God never stops speaking mercy.  He calls to us in mercy.  Even the voice of the Law that calls us to repentance is sent forth in mercy.  When we hear and heed His call and repent of our sinful ways, He always forgives.  He does not forgive because we repent but because of Jesus Christ.  Repentance is God's work in us to prepare our hearts to receive what Christ has won for us. Every sinner is welcomed by God with the heavenly gift and grace that none of us deserves.  Whether we be the temple authorities so familiar with the house of God or the prostitutes and tax collectors so familiar with the house of sin.  It does not matter where we come from, but only that grace receives us.
    But, we complain.... it is not enough.  Israel rejected God because He showed mercy to those they did not think deserved it.  The dilemma for the religious leaders was John – do we honor him as prophet and heed his call (though we think ourselves better than that) or do we reject him and his call as without authority?  Ultimately it was the same dilemma with Jesus.
    It is all just sour grapes.  When Israel found our that the mercy of God was offered to all, Israel decided they did not want it so much.  When the people who believe that they are righteous hear that the path of God is repentance, they decide they do not want what God offers if to get it you have to go through confession and forgiveness.  Sour grapes.  Bitterness.  Resentment.
    Sour grapes always produces bad wine.  That is what we are left with.  Sour grapes and bad wine.  I am going to be blunt here.  There are plenty of folks among us, me included, who complain that we do not get what we deserve.  We figure that we are better than those abject sinners around us and God ought to know this and treat us differently.  We assume that because we are who we are, we should get better from God.  And that is the point.  It is because we are who we are that the only path to God is through repentance, contrition, confession, and absolution.
    They say in politics that the candidate who changes his mind is doomed.  People do not like candidates who change their minds.  Well, I do not know about politics of it all but God loves those who change their minds.  In fact, He makes that change of mind and heart possible by the gift of His Spirit.  God loves those who let go of their air of righteousness and, by the power of His Spirit, end up on their knees before Him.  In fact, God is in the business of changing minds. He takes the mind and heart of the stubborn sinner and the Lord changes that sinner through repentance, confession, and forgiveness.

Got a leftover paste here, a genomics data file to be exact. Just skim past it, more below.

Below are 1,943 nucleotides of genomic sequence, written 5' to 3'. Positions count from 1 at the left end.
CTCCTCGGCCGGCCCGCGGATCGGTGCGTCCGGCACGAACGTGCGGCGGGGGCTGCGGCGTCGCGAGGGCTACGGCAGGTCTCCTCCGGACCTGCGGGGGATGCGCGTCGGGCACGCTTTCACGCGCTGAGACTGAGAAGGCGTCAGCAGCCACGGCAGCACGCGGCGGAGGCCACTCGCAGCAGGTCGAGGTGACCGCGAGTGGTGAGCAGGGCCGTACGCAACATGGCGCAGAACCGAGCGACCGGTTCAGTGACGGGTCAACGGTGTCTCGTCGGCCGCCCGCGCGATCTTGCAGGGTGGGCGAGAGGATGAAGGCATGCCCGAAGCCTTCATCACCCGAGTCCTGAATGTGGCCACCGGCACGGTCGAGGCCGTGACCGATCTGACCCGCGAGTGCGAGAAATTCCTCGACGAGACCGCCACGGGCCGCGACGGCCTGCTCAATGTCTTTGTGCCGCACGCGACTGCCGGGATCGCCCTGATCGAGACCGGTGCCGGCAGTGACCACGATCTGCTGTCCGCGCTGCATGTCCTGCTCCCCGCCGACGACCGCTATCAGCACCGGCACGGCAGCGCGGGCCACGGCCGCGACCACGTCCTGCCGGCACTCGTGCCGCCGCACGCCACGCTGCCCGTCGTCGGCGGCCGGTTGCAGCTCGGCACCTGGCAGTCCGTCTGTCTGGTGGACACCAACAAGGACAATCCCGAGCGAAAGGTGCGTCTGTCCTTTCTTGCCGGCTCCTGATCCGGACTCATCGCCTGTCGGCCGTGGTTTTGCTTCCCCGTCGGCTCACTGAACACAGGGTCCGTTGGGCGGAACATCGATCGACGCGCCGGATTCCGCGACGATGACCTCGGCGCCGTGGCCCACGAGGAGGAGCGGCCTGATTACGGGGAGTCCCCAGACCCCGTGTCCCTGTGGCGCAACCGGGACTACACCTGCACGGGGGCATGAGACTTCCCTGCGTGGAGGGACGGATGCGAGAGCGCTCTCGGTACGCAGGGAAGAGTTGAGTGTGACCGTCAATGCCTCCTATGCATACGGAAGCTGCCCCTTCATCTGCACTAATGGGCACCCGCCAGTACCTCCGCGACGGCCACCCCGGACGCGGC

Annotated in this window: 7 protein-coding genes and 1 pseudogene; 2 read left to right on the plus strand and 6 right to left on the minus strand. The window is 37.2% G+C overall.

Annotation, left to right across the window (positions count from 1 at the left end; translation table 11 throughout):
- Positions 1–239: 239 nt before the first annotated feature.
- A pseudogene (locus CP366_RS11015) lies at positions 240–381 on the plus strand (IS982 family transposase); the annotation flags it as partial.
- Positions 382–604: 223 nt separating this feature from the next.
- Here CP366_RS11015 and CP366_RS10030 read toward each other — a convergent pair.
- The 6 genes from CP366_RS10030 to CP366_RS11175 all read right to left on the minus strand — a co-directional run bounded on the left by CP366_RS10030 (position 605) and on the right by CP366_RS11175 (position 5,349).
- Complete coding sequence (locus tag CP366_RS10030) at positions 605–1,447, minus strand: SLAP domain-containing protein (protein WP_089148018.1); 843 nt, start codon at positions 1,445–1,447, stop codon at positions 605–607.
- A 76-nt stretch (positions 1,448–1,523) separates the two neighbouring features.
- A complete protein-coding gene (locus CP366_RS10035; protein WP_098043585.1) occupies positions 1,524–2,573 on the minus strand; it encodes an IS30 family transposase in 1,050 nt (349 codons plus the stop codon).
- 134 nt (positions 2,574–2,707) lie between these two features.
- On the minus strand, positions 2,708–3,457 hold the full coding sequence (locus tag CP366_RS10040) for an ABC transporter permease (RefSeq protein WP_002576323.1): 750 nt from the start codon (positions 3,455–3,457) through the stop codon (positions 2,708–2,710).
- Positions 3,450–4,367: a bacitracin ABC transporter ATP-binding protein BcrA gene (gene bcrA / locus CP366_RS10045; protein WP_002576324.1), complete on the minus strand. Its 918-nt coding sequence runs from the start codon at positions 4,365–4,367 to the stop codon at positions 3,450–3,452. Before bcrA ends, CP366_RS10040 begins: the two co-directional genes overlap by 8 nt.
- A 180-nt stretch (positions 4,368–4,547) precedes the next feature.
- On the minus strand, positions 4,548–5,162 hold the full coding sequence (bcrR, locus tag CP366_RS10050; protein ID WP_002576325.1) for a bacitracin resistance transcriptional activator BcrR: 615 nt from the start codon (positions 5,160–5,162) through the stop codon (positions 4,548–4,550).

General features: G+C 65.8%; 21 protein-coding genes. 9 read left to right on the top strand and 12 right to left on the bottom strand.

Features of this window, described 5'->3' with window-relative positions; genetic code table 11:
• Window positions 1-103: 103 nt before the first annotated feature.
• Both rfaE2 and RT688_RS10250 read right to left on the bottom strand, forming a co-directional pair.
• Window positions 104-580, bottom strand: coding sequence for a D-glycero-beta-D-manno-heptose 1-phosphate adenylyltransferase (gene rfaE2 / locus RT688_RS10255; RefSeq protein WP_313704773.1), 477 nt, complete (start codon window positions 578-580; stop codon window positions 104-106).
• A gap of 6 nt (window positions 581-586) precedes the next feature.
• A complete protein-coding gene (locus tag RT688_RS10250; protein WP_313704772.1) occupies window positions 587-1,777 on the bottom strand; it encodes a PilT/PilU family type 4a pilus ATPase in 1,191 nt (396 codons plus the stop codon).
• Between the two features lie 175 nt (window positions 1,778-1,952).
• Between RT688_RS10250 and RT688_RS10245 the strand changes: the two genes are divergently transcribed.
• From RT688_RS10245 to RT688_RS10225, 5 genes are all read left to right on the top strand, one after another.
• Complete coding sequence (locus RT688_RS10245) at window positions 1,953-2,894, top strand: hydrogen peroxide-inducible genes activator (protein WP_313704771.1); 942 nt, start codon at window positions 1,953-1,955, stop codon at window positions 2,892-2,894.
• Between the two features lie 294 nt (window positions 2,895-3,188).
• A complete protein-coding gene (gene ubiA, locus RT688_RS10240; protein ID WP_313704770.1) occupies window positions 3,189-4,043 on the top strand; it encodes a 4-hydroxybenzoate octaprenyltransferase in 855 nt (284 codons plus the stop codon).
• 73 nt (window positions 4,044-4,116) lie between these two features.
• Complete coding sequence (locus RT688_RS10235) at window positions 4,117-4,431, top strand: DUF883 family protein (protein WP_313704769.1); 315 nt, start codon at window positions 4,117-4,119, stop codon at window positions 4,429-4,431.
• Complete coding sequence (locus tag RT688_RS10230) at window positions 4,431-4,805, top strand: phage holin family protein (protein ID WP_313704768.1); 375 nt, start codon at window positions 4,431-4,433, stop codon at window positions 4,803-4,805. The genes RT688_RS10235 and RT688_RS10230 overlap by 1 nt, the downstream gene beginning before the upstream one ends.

I can't tell you how many husbands and wives, parents and children, come to me for counseling and say, "I can't change.  I am who I am.  You will just have to love and accept me for who I am."  Baloney!  God is in the change business.  By the God's grace and the power of His Spirit, change is all around us - and within us.  To say you can't change or you really did not want or believe in the first place is sour grapes.  Change is how God works and it is all God’s work!
    So what will it be?  The sour grapes of those who complain that they did not need saving or the humble heart that confesses we are, indeed, sinners?  Repentance, confession and absolution keeps the focus right where it must be – upon the Lord.... that is where God meets us today...  And if, by the grace of the Spirit we hear His Word, heed His voice, and meet Him there, good fruit is born and great wine is made.  The authority of the Gospel is what calls us here today where the Word equips us with faith, builds within us repentant hearts, and instills within us the means to receive the grace of absolution and His power of transformation.  So let us not be the fox who complains because he decided he did not really want what was outside his grasp.  Let us hear and heed the call of Christ and meet Him in His Word.  There the sinful find forgiveness, the guilty find righteousness, and the dying find life.  Amen.